I installed 8-38 strings (really good for people who have or are worried about getting tendonitis - don't worry about tone, because as long as you're playing distorted, it all sounds the same), and found that when setting intonation (I used the tuner on my Line 6 Spider 4 amp), the 3rd string couldn't be tuned fully because the saddle had reached full travel. So I removed the wire, removed the saddle, turned it around, and re-installed.
I tried replacing the stock knobs with the Gibson knobs. Won't work. The knobs cannot be seated low to the body, in other words, they stick up too high from the body. Also, you need a lot of strength to push the knobs onto the pot stems that I felt you're risking damage to the pots. Moreover, when you try to remove the stock knobs from the push-pull pots, the stem will come off completely from the pot, and when you click it back on, it's not so secure anymore so that when you pull the knob in normal operation, the whole stem will come off again. So as much as one would like the speed dial knobs, it doesn't work. Just stick with the stock knobs. On the bright side, they look like the vintage 1959 les paul knobs. By the way, if you don't like the positioning of thr stock knobs, you can adjust them. For instance, you can push them all the down so they actually touch the body, or bring them up really high (so it's easier to grip for pulling up) and if they appear warped when you turn the knobs, you can just apply some sideways pressure at the edge to straighten out the knobs.
The screw head on the lower part of the pick guard is not flush with the pick guard. It sits up a little, so it maye bother your hand when it brushes against it. When I get a chance, I will take the pick guard apart and countersink the hole a little (be careful) so that the screw head sits more flush.
Update: I replaced the stock strap button with Schaller Nickel ones (by the way, the hardware on this guitar is nickel-plated, not chrome-plated - Nickel has a yellowish color, and chrome a bluish color). Because the Schaller screws are thinner, I had to drill the Schaller button hole and file down the Epiphone screw so that I could use the Epi screw).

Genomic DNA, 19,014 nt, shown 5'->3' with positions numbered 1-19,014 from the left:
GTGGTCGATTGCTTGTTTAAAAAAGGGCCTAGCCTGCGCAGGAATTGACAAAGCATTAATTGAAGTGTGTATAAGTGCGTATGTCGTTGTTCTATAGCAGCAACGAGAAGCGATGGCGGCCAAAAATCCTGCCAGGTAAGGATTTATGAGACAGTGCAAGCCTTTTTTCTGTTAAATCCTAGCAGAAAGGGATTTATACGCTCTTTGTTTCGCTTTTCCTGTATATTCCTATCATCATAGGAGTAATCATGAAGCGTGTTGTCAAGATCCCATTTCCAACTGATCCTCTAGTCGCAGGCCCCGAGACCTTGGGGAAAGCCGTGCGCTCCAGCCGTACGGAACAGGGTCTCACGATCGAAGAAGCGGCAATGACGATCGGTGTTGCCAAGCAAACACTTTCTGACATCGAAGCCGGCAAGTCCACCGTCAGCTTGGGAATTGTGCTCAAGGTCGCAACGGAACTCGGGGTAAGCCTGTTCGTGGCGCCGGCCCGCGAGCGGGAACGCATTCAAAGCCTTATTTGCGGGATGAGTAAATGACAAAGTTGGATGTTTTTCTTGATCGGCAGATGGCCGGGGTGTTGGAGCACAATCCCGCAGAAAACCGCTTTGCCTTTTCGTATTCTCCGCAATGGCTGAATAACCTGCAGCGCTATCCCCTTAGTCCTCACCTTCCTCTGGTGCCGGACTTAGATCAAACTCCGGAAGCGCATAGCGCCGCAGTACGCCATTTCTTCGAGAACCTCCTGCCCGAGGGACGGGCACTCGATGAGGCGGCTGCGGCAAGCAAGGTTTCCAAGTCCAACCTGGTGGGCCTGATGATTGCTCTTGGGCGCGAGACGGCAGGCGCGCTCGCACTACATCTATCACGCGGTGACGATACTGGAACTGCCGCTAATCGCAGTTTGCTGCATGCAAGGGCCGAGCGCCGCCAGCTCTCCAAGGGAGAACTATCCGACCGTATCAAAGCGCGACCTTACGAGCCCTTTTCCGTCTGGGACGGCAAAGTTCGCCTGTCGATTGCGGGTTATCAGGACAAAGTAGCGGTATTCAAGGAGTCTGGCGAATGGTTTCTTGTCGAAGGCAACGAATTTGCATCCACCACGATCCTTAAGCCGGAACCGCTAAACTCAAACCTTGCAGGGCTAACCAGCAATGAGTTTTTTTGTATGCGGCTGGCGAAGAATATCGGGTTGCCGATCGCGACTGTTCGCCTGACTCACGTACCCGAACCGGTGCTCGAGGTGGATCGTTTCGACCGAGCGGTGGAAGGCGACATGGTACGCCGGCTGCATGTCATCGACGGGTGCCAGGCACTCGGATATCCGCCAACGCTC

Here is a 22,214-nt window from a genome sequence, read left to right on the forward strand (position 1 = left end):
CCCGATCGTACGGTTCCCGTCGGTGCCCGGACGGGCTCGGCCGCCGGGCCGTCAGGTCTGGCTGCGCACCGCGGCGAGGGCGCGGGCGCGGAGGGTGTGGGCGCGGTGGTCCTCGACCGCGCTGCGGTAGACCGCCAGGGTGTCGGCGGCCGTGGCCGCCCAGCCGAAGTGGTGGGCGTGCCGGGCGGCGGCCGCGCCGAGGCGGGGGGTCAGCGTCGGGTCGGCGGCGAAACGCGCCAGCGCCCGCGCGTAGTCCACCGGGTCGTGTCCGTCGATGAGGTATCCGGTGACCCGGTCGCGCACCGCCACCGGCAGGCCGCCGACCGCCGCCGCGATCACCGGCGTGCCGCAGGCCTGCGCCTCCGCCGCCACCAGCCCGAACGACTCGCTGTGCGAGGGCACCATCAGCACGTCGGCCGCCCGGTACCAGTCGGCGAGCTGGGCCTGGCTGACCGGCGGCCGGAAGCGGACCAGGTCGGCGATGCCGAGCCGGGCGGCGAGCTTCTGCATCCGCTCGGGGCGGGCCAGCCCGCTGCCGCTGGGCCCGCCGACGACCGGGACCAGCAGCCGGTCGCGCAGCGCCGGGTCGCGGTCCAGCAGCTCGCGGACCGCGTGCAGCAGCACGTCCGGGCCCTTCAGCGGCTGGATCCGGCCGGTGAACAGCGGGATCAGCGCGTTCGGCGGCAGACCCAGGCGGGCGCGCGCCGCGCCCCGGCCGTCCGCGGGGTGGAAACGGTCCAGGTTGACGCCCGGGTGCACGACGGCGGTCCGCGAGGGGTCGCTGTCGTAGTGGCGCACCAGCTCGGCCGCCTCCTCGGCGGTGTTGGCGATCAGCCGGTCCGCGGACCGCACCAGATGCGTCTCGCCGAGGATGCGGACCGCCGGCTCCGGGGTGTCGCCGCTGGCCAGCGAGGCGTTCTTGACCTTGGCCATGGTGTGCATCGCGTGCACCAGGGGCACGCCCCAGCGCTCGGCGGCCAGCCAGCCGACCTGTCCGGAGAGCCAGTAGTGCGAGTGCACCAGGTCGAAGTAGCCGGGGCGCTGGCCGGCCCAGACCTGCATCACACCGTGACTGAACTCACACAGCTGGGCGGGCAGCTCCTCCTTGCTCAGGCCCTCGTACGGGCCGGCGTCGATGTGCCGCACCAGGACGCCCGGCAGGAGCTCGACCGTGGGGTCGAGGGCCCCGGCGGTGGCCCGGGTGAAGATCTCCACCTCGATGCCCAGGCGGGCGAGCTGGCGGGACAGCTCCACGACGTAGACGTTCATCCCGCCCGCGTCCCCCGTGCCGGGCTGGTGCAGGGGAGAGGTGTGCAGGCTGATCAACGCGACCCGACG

I also replaced the big screw in the middle of the pick guard, because on Epi and Gibson LPs, that screw sticks out, it's not flush. So I put in a smaller screw so it's not sticking out.
I replaced the bridge with the Gotoh GE103BT (remember to get the nickel one, not the chrome), because the stock bridge may buzz from the loose screws caused by the retaining wire being a little loose. Very nice new bridge, no buzzing to worry about. You simply remove the stock bridge and bridge pins (don't remove the metal hole connectors in the guitar because it will damage the wood holes). Screw in the Gotoh bridge pins and put the Gotoh bridge on top. One thing I noticed is that the underside of the Epi bridge which contacts the bridge pins is rough with flashing from the injection molding, so this may impact the tonal quality. I sense that the sound improves by being more solid and powerful with the new bridge.
In case you're wondering, the Epi bridge pins fit snugly into the holes of the Epi guitar so that if you turn the guitar upside down, it probably won't fall out. But the Gotoh bridge pins have some play in the Gotoh bridge. You can't move the bridge once you're strung up, and I suppose the reason Gotoh did this is to help with installation for those whose guitar bridge holes weren't drilled accurately.
The neck pickup went virtually dead one day...two weeks after I bought the guitar. What little volume there was could be controlled by the bridge pup volume knob. This happened intermittently a few more times, so I opened up the back, removed and reconnected the three mechanical connectors many times each to help clean the contacts, used alcohol as well on the connectors, and the problem is now solved. So beware that the connectors are a weak link in the electrical chain because it's a mechanical connection as opposed to a hard solder joint.